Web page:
The DeFi platform team is trying to communicate with the attackers as the stolen ETH is being transferred through Tornado Cash.
DeFi lending protocol Sturdy Finance was hit with an exploit that drained 442 ETH (worth around $768,800) from the platform.
The vulnerability has been highlighted by blockchain security companies such as PeckShield and BlockSec; The Sturdy Finance team has acknowledged the hack and paused activity on the DeFi platform while they investigate the issue.
The protocol makes it possible to borrow against Liquidity Provider (LP) tokens from exchanges such as Curve and Balancer as collateral. The decentralized application offers two lending markets – Ethereum and dollar-pegged stablecoins.
Sturdy Finance core team member pgpsam noted in the project’s Discord channel that “from our investigation so far, the stablecoin market has not been affected.”
However, while the activity remains paused, stablecoin and ETH users cannot withdraw from Sturdy pools.
“Our priority now is to understand the exploit / how to mitigate it and communicate with the hacker,” Bagbsam added.
How did the exploitation happen?
Initial reports indicate that the attacker manipulated the price oracle for the collateral group and expropriated the funds from Sturdy.
The BlockSec team reported a post-mortem report of the attack on Twitter this morning, noting that it was a “typical read-only return balancer” attack.
A re-entry attack occurs when a smart contract function interacts with another contract, and that other contract rolls back to the first contract before it finishes executing.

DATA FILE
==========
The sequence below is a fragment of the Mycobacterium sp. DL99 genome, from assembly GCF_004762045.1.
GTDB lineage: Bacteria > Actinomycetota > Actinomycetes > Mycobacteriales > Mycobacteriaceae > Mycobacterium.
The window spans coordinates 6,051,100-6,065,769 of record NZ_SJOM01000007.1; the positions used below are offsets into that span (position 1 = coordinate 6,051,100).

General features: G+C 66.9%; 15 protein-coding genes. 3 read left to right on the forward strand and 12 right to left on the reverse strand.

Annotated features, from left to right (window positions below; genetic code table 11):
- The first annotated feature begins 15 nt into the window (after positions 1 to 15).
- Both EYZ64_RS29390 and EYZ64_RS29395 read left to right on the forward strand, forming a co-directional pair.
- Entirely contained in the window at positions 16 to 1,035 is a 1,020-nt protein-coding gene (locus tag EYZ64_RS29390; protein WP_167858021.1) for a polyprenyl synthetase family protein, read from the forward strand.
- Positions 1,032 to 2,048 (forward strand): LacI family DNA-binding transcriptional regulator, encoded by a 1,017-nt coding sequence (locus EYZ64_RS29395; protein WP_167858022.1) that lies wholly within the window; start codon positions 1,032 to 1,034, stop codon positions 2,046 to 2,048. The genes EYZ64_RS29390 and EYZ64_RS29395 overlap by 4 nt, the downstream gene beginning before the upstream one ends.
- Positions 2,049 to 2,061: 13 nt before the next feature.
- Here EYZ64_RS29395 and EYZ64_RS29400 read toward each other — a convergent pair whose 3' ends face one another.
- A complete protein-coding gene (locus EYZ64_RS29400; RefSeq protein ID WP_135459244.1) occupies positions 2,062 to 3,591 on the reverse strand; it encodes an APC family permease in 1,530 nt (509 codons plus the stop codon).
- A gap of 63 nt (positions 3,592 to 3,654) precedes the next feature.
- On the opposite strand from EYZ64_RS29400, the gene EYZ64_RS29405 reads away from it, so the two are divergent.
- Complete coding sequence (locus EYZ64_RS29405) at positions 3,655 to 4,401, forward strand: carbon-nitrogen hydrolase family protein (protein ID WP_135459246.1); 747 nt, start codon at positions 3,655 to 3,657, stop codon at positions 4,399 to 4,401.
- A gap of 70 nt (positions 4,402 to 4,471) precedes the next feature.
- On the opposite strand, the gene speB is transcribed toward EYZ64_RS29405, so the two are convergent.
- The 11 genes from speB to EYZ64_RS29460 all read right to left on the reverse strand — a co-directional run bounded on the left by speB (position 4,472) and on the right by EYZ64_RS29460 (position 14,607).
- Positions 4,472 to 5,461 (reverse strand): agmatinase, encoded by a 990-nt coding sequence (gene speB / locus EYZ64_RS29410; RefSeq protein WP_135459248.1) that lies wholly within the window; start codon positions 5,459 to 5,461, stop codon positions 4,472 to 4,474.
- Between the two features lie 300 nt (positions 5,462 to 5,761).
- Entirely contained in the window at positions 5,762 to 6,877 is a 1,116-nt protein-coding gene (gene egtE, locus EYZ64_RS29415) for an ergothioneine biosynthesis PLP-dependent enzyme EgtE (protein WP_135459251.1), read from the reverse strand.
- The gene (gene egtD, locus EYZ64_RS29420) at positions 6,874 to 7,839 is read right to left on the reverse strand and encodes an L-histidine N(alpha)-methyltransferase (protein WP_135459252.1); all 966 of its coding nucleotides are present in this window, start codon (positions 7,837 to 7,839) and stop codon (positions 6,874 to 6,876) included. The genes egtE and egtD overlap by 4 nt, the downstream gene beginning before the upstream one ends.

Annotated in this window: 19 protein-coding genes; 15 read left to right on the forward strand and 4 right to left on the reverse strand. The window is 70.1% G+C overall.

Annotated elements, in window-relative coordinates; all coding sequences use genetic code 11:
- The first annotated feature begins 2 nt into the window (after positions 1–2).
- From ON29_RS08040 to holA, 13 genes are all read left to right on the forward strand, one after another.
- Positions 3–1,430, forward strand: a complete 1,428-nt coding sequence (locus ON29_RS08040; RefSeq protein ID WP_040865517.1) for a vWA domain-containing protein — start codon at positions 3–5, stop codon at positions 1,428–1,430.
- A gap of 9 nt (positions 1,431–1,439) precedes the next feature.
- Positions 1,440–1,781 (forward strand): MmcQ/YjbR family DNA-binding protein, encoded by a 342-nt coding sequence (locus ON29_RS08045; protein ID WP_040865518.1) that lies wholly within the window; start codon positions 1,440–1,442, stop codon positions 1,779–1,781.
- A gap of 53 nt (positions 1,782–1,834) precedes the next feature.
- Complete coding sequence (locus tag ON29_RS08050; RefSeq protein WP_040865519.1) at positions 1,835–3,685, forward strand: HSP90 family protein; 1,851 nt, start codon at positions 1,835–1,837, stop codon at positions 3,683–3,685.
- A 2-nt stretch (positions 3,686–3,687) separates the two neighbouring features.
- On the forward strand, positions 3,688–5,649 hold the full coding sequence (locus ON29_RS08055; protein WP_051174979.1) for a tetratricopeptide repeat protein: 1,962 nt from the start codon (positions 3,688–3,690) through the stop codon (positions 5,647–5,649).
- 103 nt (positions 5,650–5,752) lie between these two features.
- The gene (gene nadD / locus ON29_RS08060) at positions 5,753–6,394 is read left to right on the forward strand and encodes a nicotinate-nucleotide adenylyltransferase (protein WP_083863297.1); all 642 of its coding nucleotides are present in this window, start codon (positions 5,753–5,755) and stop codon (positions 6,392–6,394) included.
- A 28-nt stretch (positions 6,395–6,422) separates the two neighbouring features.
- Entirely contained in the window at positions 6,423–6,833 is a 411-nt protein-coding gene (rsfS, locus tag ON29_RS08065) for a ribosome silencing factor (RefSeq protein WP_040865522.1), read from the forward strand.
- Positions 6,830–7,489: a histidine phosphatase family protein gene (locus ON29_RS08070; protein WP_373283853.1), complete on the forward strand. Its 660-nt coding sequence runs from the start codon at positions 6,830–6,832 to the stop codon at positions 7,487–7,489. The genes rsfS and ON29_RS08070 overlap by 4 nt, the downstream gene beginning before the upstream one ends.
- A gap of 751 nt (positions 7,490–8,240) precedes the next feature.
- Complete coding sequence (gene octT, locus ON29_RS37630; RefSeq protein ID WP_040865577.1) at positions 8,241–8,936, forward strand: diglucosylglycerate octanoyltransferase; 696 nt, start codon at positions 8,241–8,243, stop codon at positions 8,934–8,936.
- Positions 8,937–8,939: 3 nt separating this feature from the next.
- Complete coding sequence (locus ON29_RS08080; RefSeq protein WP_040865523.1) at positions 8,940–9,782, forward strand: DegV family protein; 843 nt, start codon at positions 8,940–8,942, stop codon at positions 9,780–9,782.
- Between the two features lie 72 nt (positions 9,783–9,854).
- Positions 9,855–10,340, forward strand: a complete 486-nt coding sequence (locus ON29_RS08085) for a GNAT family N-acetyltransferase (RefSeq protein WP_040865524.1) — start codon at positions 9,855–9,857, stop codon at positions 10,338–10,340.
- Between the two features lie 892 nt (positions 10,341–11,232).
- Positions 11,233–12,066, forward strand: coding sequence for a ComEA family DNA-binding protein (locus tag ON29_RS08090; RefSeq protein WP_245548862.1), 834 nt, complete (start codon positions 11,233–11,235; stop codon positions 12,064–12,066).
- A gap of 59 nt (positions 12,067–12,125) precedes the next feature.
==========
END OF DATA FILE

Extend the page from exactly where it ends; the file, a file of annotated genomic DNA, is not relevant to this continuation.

In this case, the attacker repeatedly called the B-stETH-STABLE pool before executing the previous transaction, causing the oracle to crash the price of the pool and reverse a threefold increase.
The attacker used B-stETH-STABLE as collateral to borrow from Sturdy. With its price rising, the striker pulled collateral from the Sturdy pool. At this point, the actual value of their collateral is one-third of its inflated value, allowing the hacker to cash in on the difference.
The attacker took a quick loan from Aave of 50,000 wstETH and 60,000 WETH (worth about $191 million) to carry out the attack.
PeckShield reported that the exploiters moved the stolen funds via Tornado Cash, an Ethereum mixer that adds a layer of privacy in transactions by blocking the link between sender and recipient addresses.
Tornado Cash was sanctioned by the US government last year due to its use by the North Korean hacking group Lazarus.